Browse Publications Technical Papers 2008-01-1128

Lean and Environmentally Friendly Manufacturing – Minimum Quantity Lubrication (MQL) is a Key Technology for Driving the Paradigm Shift in Machining Operations 2008-01-1128

These are challenging times, not only for the manufacturing industry but for our planet and its inhabitants. The markets are changing rapidly, and there is fierce competition everywhere in the automotive business and in the manufacturing world. We face global sustainability challenges, including climate change, depletion of natural resources, poverty, population growth, urbanization and congestion. Consumers are increasingly concerned about rising fuel prices, energy security (see Figure 1: “Increased demand for energy”) and climate change.
With these great challenges comes great opportunity. As the pace of change accelerates, innovation is more important than ever [2]. The reduction of CO2 emissions, initiatives for vehicle weight reduction, fuel economy improvements, hybrid vehicle technologies, hydrogen fuel cell powertrains or bio-fueled automobiles only represent some of the latest product related innovations, benefiting the environment and the customer.
However, it is as important for the manufacturing sciences to also contribute to the overall environmental tasks and help meet competitive cost targets. Nature and the environment are our greatest asset. Many everyday products, especially in the automotive world are manufactured using conventional wet machining processes. To support the various kinds of metal cutting operations, constant temperature coolant is permanently flooding both machinery and workpieces (see Figure 2).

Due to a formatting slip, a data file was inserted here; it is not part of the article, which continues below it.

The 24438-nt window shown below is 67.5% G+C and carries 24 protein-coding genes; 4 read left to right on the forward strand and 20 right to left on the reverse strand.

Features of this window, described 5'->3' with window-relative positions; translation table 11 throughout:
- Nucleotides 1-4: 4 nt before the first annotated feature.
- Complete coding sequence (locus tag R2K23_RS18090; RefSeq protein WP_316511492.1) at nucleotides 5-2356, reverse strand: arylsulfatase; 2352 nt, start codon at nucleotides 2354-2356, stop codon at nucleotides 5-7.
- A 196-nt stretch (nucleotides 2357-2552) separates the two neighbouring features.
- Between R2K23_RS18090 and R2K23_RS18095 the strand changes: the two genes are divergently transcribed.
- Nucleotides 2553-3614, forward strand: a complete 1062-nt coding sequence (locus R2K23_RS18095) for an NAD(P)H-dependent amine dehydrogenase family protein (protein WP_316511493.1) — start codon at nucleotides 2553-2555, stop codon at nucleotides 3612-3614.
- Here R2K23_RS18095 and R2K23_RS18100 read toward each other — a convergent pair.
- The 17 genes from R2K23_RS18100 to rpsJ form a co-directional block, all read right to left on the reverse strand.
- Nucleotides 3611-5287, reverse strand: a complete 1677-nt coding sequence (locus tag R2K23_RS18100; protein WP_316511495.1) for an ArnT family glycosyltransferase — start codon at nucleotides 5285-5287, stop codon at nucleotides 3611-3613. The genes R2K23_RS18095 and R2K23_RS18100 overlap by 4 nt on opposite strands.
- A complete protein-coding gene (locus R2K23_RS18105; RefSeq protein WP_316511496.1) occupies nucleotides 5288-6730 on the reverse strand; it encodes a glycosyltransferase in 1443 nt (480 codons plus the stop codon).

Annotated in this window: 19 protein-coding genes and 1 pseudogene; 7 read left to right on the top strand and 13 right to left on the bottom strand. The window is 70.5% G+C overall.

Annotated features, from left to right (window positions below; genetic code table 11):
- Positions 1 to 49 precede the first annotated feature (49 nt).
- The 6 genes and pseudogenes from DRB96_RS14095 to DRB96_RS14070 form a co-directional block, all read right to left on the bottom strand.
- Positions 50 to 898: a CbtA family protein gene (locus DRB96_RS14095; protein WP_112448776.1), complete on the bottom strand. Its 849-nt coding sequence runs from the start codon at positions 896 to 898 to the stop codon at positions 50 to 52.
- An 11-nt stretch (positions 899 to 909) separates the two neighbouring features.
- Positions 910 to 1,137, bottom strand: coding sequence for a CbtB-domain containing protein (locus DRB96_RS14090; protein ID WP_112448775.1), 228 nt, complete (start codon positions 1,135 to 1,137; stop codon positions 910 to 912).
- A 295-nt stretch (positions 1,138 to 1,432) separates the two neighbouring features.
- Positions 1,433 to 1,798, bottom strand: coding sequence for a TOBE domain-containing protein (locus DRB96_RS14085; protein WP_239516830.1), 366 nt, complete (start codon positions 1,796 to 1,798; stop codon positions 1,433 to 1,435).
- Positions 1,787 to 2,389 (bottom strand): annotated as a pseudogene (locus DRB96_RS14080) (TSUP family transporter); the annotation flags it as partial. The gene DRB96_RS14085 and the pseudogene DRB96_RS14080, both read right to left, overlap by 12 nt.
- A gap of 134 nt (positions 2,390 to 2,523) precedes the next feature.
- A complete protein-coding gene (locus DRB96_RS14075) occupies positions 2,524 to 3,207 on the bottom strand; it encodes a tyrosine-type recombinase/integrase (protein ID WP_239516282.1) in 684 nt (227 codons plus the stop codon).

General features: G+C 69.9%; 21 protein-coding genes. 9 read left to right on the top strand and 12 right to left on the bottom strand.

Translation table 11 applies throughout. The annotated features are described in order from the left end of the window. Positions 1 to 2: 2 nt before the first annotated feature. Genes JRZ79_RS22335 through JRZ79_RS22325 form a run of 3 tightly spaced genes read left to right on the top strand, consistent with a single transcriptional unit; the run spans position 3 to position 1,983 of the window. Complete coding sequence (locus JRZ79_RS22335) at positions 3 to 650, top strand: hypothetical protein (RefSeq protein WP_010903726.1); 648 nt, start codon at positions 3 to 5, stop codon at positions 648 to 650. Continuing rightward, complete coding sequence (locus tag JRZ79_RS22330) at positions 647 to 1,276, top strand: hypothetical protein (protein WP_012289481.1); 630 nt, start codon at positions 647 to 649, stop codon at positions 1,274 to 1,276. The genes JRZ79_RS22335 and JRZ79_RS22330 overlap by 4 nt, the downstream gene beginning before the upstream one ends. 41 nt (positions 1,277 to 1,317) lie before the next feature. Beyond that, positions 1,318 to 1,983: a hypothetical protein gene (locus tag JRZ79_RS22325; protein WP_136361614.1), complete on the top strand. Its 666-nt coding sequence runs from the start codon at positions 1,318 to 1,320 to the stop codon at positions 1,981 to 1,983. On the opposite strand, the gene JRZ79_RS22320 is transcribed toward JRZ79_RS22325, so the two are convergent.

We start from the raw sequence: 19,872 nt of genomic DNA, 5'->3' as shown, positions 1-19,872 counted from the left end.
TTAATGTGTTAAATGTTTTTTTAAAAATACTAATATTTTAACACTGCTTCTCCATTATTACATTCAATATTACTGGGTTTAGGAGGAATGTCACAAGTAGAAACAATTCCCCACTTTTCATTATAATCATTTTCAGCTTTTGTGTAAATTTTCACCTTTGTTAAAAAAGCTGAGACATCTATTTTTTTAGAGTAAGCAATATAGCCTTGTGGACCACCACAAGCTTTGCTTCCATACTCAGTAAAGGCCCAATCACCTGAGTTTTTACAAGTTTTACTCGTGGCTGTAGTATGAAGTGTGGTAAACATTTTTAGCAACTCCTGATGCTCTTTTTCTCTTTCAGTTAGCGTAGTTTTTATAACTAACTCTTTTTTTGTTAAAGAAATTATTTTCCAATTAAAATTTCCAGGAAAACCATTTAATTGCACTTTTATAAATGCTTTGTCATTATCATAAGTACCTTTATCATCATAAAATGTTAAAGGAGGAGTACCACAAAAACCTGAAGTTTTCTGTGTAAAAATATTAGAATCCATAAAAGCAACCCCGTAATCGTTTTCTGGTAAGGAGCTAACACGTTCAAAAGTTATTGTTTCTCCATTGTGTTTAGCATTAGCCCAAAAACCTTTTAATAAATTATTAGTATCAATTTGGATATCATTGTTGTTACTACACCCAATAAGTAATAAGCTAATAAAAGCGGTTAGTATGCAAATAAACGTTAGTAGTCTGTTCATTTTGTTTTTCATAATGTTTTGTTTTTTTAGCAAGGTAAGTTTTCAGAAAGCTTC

But maintaining and operating such coolant supplies is a huge cost driver and an environmental challenge [3].
Besides the work intensive daily preparation of coolants, it is the equipment investment, the potential safety hazards and the high energy consumption to run pumps and chillers that forces the manufacturing industry to look into other, more suitable alternatives [2]! Near Dry Machining (NDM), also known as Minimum Quantity Lubrication (MQL), eliminates conventional flood coolant from the machining processes. In doing so, MQL reduces oil mist generation, biological contamination of coolant, waste water volume, costs for capital equipment and regulatory permitting. MQL also improves recycling and transport of coolant contaminated chips [5]. Although MQL machining technology has several advantages compared to wet machining, widespread implementation will require a paradigm shift among end-users, machine suppliers, and cutting tool suppliers. Successful implementation of MQL machining requires a high technical understanding and a solid infrastructure to support maintenance and on-going continuous improvement [6].


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